Le lecteur qui serait tant soit peu familier avec certains de mes travaux n’aura aucune difficulté à reconnaître lequel de ces deux modes d’approche est “le mien” — et j’ai eu occasion déjà dans la première partie de Récoltes et Semailles de m’expliquer à ce sujet, dans un contexte quelque peu différent. C’est “l’approche de la mer”, par submersion, absorption, dissolution — celle où, quand on n’est très attentif, rien ne semble se passer à aucun moment: chaque chose à chaque moment est si évidente, et surtout, si naturelle, qu’on se ferait presque scrupule souvent de la noter noir sur blanc, de peur d’avoir l’air de combiner, au lieu de taper sur un burin comme tout le monde… C’est pourtant là l’approche que je pratique d’instinct depuis mon jeune âge, sans avoir vraiment eu à l’apprendre jamais.

In case you haven’t yet passed your French language qualifier, I’ll give a rough translation.

Take, for example, the task of proving a theorem. I see two extreme approaches one could take. The first is that of hammer and chisel, wherein the problem posed is seen as a large nut, hard and smooth, which contains a nourishing meat protected by the shell. The principle is simple: one puts the edge of the chisel against the shell and hits it hard. If necessary, one tries again in many different places, until the shell cracks — and one is happy. This approach is especially appealing when the shell shows a rough or bumpy patch where it can be grasped. In some cases, such places to grab the nut jump to the eye. In other cases, one must use all one’s senses and search carefully before finding a point of attack. The most difficult case is that where the shell is perfectly round and evenly firm. When hit strongly, the edge of the chisel just scratches the surface — one ends up merely tired. Sometimes the nut will finally crack through mere strength and stamina.

I can illustrate the second approach with the same metaphor of a nut to be opened. The first explanation that comes to mind is to immerse the nut in some softening liquid — water, for instance — and to rub it from time to time to allow the water to penetrate better, but otherwise to leave it alone. Over weeks and months, the shell softens — when the time is right, a flick of the wrist is sufficient, and the shell opens to it like a ripe avocado! Or again, one can leave the nut out in the sun and the rain and even through the icy winter. When the time is right, it is a delicate touch that breaks the shell — or to say it better, the shell will open itself to let one through.

The pictur that came to me recently was again different. The unknown thing one is trying to undertand seems to me like a stretch of land or a hard patch of earth, hard to dig into. One might go at it with picks or mining tools, or even with jackhammers: this is the first approach, that of “chisels” (with or without hammer). The other is that of the sea. The sea advances imperceptibly and noiselessly. Nothing seems to break, nothing moves… Yet eventually it surrounds the land. It slowly becomes a peninsula, then an island, then an islet, and finally it is submerged completely, dissolved into the ocean which stretches as far as the eye can see…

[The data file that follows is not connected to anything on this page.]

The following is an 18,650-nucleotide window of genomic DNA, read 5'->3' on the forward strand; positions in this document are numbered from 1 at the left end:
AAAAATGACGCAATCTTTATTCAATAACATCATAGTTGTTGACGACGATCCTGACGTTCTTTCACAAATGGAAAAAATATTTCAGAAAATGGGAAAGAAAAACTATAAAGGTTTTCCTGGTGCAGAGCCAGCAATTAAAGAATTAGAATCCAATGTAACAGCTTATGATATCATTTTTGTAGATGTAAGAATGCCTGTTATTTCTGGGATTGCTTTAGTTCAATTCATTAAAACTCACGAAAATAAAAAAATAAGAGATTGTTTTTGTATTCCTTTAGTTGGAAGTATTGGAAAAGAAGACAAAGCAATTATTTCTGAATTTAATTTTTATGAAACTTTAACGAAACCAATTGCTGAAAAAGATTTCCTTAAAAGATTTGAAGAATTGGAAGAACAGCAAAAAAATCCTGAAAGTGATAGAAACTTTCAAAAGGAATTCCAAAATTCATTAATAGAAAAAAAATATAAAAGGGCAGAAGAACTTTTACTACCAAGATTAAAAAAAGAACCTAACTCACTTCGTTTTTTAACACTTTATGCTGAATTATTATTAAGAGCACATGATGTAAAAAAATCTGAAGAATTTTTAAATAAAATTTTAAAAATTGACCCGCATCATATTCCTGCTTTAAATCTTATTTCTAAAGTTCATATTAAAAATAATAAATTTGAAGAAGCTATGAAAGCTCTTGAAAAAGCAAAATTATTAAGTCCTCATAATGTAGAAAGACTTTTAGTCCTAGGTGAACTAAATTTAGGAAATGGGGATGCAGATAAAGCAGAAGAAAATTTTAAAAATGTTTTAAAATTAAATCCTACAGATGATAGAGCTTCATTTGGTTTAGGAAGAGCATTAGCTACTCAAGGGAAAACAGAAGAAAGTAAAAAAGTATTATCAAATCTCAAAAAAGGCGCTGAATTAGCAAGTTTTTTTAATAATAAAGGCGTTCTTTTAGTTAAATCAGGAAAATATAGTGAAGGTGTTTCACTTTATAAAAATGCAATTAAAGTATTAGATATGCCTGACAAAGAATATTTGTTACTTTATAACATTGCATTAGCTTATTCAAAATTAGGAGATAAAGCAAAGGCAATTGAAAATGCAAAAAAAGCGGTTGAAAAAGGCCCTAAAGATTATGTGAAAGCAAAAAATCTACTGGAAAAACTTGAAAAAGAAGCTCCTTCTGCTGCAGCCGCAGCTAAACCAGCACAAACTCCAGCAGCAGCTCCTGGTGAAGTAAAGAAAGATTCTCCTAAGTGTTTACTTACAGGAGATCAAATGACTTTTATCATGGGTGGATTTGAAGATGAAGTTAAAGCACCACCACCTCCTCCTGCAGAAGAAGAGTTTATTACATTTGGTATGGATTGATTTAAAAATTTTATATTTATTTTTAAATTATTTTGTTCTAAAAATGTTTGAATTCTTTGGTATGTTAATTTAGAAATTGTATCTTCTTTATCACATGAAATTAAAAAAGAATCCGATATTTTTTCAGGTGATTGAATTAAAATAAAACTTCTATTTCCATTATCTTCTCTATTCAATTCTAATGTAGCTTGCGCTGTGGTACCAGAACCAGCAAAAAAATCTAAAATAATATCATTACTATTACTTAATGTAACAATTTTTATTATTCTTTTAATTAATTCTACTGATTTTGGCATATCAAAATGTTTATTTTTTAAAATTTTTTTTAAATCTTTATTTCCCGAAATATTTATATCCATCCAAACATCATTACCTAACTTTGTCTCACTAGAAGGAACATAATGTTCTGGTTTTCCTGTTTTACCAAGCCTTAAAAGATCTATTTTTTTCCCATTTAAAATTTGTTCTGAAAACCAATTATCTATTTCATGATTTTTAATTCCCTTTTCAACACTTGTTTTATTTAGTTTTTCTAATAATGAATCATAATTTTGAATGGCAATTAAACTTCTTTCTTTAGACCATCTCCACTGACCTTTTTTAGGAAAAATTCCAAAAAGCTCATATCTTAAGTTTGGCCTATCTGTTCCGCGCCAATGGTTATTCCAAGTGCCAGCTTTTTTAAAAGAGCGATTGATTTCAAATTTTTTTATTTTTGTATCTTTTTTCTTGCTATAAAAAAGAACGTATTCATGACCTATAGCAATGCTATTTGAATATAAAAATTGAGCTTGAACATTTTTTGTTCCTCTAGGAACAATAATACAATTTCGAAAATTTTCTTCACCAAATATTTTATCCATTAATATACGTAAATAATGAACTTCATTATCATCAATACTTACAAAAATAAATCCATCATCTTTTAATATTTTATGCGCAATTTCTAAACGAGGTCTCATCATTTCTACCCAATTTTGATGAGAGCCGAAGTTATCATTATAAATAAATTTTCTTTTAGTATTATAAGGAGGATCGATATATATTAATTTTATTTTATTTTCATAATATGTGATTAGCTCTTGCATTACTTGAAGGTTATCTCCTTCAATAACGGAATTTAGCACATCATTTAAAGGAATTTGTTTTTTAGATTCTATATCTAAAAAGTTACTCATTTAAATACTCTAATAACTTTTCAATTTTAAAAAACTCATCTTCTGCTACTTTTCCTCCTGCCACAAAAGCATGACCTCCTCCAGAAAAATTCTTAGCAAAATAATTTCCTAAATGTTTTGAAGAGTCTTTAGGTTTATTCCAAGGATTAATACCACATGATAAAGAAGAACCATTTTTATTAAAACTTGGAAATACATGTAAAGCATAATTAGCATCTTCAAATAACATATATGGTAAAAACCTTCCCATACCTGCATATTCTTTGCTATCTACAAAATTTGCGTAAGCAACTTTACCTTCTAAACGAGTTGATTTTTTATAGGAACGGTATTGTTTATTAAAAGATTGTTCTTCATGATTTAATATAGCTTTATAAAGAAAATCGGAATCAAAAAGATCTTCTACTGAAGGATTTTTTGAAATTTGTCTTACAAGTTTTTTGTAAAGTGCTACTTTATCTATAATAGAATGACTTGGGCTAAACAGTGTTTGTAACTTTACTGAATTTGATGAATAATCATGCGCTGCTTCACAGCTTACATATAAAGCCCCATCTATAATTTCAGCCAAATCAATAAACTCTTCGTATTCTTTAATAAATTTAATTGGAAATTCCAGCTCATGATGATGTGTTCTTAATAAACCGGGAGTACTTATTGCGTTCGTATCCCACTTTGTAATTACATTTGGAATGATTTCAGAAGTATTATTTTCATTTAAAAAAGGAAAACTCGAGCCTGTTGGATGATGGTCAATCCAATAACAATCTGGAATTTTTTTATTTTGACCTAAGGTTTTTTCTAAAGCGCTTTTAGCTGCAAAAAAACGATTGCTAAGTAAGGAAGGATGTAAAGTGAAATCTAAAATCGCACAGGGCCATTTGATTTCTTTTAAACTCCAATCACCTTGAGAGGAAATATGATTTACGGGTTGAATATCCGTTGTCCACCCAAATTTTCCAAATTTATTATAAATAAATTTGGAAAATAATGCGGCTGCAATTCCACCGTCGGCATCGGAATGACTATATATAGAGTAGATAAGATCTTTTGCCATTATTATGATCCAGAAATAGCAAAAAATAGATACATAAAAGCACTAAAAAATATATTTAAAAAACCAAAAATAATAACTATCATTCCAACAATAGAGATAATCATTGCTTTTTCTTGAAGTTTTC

The reader who is familiar with some of my work will have no difficuly determining which of these two approaches is “mine” — and I have had occasion already in the first part of these “Reapings and Sowings” to explain myself on this subject, in a slightly different context. It is “the method of the sea”, by submersion, absorption, dissolution — that where, if one does not pay close attention, nothing seems to happen at any given moment: everything is at each moment so evident and so natural that one feels nervous to write it down in black and white for fear of being others’ disapproval, rather than banging away at a chisel like everyone else… Yet this is the approach that I instinctively took since I was young, never having really noticed it.

As for the title of this post, a feelie is a physical object — often some document — that was packaged with a game and containing information crucial to some puzzle you’d need to solve. That is, if you didn’t buy the game and get the feelie, you couldn’t get past a certain point. It provided a crude level of copy-protection back in the good old days, under the pretense of extending the game experience (more common in non-IF games was asking the user to type in some specified word from the documentation). Thus, a feelie was all too often a hack — a puzzle relying on them was awkward and inelegant, pulling you out of the experience of the game rather than immersing you in it as was hoped.

Blackboards full of equations serve the same obscuring purpose. True understanding never lies in a calculation. The chalk on the board should not be a map, but a lens, and the mathematics is not in the equations, but behind them.

October 19, 2007 Posted by | rants | 5 Comments

Chain Homotopies and Homology

Sorry about going AWOL yesterday, but I got bogged down in writing another exam.

Okay, so we’ve set out chain homotopies as our 2-morphisms in the category \mathbf{Kom}(\mathcal{C}) of chain complexes in an abelian category \mathcal{C}. We also know that each of these 2-morphisms is an isomorphism, so decategorifying amounts to saying that two chain maps are “the same” if they are chain-homotopic.